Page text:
As Chicago slaps restaurants with fines and shutdowns for violating Democratic Gov. Pritzker’s order against dine-in eating, Chicago City Council Alderman Tom Tunney (D) has been accused of running a “COVID speakeasy” after photos emerged on a local blog of people eating inside one of his three restaurants. Of note, dine-in eating has been banned in Chicago since October 30.
According to Second City Cop – a blog devoted to police issues, a tipster sent photos of themselves dining in at Tunney’s restaurant, Ann Sather. The photo includes a placemat menu for the restaurant, a copy of the New York Times from December 3, and clearly shows people dining in.
You enter the restaurant and ask the staff on the sly, “Can we dine in?” They’ll look around and whisper, “Yes” and take you to the “VIP Room.” Chances improve dramatically if they know you, and they knew our contributor. –Second City Cop
If anyone had further doubts, the decor matches a photo posted to Chicago building contractor Chas Bender & Co’s website.
In a Monday article in the Chicago Sun Times, Tunney acknowledged having defied Governor J.B. Pritzker’s order, saying “We have, on occasion, sat regular diners in the back of the restaurant. I acknowledge that. It’s not OK. I made a mistake, and I’m owning up to it. I should have not sat regular customers in my restaurant whatsoever.”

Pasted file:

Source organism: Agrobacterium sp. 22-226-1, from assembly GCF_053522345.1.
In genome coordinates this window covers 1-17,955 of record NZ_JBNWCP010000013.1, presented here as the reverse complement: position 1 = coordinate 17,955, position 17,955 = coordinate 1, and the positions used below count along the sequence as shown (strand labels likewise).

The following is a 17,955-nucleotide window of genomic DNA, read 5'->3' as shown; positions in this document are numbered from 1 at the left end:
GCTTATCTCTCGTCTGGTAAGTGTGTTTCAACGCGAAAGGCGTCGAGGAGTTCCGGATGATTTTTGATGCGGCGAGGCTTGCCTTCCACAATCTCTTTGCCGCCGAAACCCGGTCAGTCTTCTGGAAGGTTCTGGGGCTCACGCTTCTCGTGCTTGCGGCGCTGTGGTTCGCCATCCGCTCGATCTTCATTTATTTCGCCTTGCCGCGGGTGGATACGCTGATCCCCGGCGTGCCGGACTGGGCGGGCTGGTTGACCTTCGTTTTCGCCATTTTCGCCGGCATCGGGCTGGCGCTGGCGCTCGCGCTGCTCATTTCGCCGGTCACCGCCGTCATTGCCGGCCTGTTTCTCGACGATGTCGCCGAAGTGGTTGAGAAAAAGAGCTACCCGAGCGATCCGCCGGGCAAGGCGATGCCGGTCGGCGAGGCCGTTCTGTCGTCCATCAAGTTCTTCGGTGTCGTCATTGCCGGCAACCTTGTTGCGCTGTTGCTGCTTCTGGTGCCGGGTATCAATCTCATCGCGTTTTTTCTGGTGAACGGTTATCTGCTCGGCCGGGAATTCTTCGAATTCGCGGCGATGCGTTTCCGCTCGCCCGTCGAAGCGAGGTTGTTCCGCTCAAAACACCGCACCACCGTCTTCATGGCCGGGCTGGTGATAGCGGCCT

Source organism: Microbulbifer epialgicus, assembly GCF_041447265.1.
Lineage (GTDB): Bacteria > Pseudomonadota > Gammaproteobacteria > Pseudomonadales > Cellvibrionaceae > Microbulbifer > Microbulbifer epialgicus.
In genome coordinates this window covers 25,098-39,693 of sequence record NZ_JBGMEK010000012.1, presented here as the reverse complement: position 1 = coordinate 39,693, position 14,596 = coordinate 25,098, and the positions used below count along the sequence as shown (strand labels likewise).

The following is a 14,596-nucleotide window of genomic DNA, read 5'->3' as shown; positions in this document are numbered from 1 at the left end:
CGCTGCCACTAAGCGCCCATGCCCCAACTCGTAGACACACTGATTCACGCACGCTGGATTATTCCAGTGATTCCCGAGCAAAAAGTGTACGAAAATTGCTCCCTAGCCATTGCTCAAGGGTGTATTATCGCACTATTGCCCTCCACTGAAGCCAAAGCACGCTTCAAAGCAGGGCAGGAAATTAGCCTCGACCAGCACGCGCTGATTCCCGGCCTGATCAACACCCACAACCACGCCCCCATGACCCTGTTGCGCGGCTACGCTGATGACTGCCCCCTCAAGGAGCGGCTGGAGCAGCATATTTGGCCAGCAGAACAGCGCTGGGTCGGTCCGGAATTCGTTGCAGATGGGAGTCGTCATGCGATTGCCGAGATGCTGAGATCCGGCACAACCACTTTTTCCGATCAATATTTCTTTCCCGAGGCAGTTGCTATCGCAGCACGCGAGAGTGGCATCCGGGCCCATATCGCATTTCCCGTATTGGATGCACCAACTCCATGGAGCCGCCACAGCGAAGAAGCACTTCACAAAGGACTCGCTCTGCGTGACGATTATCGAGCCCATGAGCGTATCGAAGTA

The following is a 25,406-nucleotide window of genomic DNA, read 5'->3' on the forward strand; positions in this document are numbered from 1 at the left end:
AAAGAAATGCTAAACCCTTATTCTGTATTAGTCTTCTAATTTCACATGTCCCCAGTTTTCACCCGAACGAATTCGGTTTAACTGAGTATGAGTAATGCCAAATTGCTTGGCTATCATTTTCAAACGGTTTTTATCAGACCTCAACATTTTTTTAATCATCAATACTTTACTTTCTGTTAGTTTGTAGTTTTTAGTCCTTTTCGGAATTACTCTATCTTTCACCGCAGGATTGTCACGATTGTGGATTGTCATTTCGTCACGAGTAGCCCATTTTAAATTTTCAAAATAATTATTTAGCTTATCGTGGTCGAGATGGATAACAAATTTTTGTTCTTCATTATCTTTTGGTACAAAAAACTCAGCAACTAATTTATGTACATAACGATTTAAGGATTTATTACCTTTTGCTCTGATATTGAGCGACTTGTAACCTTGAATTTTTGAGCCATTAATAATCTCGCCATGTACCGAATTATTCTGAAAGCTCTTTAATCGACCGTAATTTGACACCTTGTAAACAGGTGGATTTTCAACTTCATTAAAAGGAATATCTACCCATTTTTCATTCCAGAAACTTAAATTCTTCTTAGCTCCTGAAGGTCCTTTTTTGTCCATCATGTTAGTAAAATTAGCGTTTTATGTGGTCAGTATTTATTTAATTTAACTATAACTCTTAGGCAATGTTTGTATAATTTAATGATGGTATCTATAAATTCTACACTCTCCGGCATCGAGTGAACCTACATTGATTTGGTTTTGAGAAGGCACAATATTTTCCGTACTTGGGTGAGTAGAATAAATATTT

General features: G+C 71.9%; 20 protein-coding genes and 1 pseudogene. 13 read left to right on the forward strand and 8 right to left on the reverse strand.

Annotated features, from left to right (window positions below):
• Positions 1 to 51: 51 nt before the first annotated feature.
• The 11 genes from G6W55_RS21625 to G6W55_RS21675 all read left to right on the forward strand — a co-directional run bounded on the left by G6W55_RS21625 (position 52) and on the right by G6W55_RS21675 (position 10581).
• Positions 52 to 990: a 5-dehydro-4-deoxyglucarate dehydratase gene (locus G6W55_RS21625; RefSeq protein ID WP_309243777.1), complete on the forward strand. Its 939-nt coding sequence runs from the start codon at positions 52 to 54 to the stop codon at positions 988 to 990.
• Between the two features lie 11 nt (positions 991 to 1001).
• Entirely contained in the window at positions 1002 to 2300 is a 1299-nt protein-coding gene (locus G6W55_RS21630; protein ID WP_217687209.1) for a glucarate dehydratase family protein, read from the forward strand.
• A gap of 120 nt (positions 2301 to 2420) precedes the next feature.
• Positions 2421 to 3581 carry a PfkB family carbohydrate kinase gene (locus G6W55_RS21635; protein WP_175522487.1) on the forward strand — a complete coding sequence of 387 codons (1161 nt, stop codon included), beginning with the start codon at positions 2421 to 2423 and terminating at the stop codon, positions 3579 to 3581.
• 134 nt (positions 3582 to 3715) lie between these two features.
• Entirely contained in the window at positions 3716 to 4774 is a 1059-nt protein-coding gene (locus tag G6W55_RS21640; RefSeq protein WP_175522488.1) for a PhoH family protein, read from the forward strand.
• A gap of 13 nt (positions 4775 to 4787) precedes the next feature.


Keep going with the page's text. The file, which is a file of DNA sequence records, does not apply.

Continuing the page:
“I have a lot of repeat customers over the years. On a sporadic basis, I have let regular customers — very few and far between — in my store. I made an error,” he added.
Tunney was asked why he chose to defy the state and city orders. Was it because his restaurant was fighting for survival during a pandemic that has forced many Chicago restaurants to close?
“Everyone’s struggling,” he said. “I’m not gonna equate my situation with anyone else’s.”
Under repeated questioning about how many customers he had served indoors, Tunney hung up on a Chicago Sun-Times reporter.
In September, Tunney told Manufacturing.net that he’s put $250,000 of his own money – including proceeds from real estate sales – to replace lost revenue. It looks like running dine-in service at his restaurant while other Chicago restaurants die on the vine is also helping the city official.